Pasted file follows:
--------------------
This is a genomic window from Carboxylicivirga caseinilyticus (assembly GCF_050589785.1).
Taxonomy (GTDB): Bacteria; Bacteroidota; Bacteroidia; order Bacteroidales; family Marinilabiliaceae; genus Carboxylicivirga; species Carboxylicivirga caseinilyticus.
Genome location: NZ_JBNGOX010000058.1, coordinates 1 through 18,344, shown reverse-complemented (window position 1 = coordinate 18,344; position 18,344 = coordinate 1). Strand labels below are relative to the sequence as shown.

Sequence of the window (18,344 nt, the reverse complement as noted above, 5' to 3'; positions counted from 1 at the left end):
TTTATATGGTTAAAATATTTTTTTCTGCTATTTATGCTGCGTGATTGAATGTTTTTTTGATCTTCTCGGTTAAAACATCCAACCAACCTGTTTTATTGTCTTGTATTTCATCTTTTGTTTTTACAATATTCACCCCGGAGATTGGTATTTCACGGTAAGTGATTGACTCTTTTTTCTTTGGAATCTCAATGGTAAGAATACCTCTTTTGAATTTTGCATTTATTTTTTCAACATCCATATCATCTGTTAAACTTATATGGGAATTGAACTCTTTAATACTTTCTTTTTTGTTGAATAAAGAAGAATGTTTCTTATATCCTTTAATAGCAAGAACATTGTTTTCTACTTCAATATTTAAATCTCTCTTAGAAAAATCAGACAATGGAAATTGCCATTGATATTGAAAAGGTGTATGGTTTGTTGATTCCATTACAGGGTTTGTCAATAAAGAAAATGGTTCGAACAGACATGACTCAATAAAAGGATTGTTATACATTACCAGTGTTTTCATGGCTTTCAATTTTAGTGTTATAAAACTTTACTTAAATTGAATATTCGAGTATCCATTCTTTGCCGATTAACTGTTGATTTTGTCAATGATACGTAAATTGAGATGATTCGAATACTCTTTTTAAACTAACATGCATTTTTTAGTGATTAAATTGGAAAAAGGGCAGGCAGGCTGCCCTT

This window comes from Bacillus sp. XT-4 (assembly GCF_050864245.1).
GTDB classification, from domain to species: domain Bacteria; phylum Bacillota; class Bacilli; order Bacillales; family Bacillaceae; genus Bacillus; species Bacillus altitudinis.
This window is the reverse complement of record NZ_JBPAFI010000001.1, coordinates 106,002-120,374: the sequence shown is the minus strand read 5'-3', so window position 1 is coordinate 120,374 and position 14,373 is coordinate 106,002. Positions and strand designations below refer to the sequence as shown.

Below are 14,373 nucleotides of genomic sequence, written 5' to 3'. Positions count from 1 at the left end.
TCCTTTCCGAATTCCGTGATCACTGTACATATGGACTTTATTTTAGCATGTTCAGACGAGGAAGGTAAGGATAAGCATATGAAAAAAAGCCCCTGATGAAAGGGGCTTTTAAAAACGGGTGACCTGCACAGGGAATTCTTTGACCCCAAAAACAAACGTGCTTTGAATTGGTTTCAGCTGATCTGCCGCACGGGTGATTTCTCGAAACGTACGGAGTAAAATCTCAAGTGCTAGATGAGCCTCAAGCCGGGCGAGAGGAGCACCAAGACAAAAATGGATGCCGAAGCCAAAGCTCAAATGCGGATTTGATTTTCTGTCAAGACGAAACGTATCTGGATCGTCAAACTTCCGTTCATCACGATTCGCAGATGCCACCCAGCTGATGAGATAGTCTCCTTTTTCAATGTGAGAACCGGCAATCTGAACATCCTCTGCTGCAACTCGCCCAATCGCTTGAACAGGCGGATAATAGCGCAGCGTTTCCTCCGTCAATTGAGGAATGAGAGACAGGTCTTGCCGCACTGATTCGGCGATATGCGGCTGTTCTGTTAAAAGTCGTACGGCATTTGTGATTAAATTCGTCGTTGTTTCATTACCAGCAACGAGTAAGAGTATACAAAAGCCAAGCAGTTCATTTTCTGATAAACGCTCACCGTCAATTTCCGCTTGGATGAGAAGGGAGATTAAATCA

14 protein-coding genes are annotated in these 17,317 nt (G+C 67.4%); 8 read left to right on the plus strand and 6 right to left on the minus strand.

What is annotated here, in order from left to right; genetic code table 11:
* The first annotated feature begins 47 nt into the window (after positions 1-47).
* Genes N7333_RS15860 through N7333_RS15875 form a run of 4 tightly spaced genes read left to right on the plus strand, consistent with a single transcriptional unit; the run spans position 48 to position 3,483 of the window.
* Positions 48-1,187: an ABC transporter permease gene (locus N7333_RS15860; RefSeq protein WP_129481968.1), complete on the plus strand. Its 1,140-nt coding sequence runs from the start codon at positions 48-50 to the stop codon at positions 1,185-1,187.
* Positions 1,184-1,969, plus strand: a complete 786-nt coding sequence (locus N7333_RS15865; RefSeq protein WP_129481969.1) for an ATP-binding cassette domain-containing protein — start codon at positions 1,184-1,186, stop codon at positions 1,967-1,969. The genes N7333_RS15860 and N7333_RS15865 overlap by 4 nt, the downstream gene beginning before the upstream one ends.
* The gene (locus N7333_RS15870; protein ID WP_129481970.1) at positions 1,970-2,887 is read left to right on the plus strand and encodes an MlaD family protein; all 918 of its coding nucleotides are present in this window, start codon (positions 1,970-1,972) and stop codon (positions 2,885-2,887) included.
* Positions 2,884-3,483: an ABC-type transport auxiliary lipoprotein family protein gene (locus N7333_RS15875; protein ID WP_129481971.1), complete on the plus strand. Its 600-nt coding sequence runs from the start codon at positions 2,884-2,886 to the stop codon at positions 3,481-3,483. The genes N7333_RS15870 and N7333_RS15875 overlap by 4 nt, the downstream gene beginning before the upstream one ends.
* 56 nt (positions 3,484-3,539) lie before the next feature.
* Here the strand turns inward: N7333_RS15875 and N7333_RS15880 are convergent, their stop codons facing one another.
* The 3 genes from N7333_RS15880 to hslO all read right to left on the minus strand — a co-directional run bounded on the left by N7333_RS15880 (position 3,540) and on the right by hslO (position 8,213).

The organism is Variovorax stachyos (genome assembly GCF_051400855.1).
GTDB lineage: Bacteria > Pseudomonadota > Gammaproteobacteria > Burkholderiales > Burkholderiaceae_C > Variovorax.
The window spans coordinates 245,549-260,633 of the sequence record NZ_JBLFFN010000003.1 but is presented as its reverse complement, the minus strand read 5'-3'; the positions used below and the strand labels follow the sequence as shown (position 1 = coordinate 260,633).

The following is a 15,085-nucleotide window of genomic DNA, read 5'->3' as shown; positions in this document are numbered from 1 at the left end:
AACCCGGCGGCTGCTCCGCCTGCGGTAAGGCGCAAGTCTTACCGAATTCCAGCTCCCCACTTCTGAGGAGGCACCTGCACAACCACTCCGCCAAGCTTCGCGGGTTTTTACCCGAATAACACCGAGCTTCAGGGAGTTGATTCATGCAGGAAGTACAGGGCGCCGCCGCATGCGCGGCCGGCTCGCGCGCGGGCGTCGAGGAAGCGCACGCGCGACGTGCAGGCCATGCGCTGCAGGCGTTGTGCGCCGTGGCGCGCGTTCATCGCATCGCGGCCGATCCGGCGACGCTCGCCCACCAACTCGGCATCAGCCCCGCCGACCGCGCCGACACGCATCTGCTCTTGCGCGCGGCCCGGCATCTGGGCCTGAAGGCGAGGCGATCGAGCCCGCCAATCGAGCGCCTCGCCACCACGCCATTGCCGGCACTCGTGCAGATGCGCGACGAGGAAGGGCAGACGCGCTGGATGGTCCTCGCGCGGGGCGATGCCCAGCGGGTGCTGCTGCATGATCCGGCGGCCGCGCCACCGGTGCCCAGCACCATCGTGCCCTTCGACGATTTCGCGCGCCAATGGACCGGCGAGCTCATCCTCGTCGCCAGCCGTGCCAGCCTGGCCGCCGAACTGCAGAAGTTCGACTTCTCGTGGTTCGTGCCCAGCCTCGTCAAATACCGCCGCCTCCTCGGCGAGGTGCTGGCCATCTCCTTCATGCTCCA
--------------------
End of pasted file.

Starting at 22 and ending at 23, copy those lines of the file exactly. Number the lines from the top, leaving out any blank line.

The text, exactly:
The organism is Variovorax stachyos (genome assembly GCF_051400855.1).
GTDB lineage: Bacteria > Pseudomonadota > Gammaproteobacteria > Burkholderiales > Burkholderiaceae_C > Variovorax.